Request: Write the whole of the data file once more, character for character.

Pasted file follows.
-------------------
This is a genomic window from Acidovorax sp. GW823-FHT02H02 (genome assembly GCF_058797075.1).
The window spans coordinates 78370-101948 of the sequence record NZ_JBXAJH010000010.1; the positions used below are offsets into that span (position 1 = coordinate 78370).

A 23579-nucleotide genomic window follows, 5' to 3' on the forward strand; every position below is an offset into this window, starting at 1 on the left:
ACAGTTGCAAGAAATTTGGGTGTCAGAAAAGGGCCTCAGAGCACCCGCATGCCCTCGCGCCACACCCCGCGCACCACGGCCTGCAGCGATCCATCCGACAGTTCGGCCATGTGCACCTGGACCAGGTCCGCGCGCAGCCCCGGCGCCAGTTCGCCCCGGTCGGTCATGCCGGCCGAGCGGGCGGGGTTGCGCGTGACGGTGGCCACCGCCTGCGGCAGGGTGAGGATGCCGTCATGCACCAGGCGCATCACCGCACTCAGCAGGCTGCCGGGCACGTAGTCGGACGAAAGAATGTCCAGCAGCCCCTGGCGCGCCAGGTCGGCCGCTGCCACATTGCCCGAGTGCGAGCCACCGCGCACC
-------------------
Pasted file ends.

This is a genomic window from Acidovorax sp. GW823-FHT02H02 (genome assembly GCF_058797075.1).
The window spans coordinates 78370-101948 of the sequence record NZ_JBXAJH010000010.1; the positions used below are offsets into that span (position 1 = coordinate 78370).

A 23579-nucleotide genomic window follows, 5' to 3' on the forward strand; every position below is an offset into this window, starting at 1 on the left:
ACAGTTGCAAGAAATTTGGGTGTCAGAAAAGGGCCTCAGAGCACCCGCATGCCCTCGCGCCACACCCCGCGCACCACGGCCTGCAGCGATCCATCCGACAGTTCGGCCATGTGCACCTGGACCAGGTCCGCGCGCAGCCCCGGCGCCAGTTCGCCCCGGTCGGTCATGCCGGCCGAGCGGGCGGGGTTGCGCGTGACGGTGGCCACCGCCTGCGGCAGGGTGAGGATGCCGTCATGCACCAGGCGCATCACCGCACTCAGCAGGCTGCCGGGCACGTAGTCGGACGAAAGAATGTCCAGCAGCCCCTGGCGCGCCAGGTCGGCCGCTGCCACATTGCCCGAGTGCGAGCCACCGCGCACC